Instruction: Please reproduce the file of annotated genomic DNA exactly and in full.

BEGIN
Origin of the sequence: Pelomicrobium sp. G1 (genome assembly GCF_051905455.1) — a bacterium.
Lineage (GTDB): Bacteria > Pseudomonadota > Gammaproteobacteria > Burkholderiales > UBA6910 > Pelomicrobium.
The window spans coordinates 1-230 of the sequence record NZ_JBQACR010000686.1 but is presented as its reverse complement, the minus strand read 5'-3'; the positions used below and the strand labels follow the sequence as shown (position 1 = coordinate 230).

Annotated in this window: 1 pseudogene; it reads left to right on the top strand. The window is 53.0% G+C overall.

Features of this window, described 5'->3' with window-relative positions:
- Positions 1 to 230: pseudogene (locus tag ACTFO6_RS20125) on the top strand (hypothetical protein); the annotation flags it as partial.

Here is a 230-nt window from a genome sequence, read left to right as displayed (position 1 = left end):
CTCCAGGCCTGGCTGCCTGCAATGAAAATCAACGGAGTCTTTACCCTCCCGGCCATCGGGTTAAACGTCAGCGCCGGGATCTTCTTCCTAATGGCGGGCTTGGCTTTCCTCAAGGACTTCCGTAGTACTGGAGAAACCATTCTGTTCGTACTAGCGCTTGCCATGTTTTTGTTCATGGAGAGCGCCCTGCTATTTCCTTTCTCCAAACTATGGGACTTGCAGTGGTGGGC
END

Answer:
Origin of the sequence: Pelomicrobium sp. G1 (genome assembly GCF_051905455.1) — a bacterium.
Lineage (GTDB): Bacteria > Pseudomonadota > Gammaproteobacteria > Burkholderiales > UBA6910 > Pelomicrobium.
The window spans coordinates 1-230 of the sequence record NZ_JBQACR010000686.1 but is presented as its reverse complement, the minus strand read 5'-3'; the positions used below and the strand labels follow the sequence as shown (position 1 = coordinate 230).

Annotated in this window: 1 pseudogene; it reads left to right on the top strand. The window is 53.0% G+C overall.

Features of this window, described 5'->3' with window-relative positions:
- Positions 1 to 230: pseudogene (locus tag ACTFO6_RS20125) on the top strand (hypothetical protein); the annotation flags it as partial.

Here is a 230-nt window from a genome sequence, read left to right as displayed (position 1 = left end):
CTCCAGGCCTGGCTGCCTGCAATGAAAATCAACGGAGTCTTTACCCTCCCGGCCATCGGGTTAAACGTCAGCGCCGGGATCTTCTTCCTAATGGCGGGCTTGGCTTTCCTCAAGGACTTCCGTAGTACTGGAGAAACCATTCTGTTCGTACTAGCGCTTGCCATGTTTTTGTTCATGGAGAGCGCCCTGCTATTTCCTTTCTCCAAACTATGGGACTTGCAGTGGTGGGC